Accepted Paper:

Surplus materials from humans as a commodity in research  

Author:

Kristín E Harðardóttir (University of Iceland)

Paper short abstract:

This paper will examine how tissue collections are used in research in Iceland and how they become commodities in research. How surplus materials from humans are becoming more and more important in research and are becoming commodities

Paper long abstract:

Modern biotechnology and informatics have opened up a new world in which a multitude of information can be isolated and exploited for various purposes. This paper will examine how tissue collections are used in research in Iceland and how they become commodities in research. Various institutes in Iceland and elsewhere collect and record tissue samples and information derived from them. These bio-banks are often stored in connections to pathological laboratories but today we are starting to focus on other surplus materials from humans. Modern societies with increased focus on medical research most of our bodily materials have gained value, for example materials that used to be categorized as waste like materials from breast reduction are seen as potential research materials. How surplus materials from humans are becoming more and more important in research and are becoming commodities. How do we see these transactions from materials that used to be waste over to something of value in medical research and how do we benefit from it?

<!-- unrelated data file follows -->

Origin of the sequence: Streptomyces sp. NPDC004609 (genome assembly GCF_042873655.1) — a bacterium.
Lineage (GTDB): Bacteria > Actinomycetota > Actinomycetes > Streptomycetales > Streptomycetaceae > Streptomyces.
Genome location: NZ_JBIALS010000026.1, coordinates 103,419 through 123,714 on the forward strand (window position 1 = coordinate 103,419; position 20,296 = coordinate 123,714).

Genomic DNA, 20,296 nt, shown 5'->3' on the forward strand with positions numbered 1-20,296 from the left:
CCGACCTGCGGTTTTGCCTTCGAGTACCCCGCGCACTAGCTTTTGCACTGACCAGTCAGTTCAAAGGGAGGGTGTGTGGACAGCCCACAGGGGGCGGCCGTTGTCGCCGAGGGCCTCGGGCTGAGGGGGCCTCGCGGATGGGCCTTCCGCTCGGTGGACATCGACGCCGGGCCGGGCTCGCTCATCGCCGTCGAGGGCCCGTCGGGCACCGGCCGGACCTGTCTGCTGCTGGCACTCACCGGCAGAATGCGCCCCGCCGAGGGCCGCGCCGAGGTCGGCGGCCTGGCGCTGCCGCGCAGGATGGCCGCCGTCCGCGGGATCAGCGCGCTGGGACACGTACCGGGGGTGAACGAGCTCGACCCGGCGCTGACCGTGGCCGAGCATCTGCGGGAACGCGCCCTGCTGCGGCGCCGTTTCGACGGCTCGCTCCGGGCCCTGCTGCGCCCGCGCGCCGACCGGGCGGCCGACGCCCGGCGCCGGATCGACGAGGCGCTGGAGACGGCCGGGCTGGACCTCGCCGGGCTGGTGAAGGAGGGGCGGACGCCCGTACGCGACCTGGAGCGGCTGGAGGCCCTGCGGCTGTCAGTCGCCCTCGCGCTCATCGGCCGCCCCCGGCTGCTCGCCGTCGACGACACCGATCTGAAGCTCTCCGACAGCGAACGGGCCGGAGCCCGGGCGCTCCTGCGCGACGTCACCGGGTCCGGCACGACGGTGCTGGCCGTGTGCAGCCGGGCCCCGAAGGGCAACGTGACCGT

Panel W040
Anthropological perspectives on the establishment of new medical technologies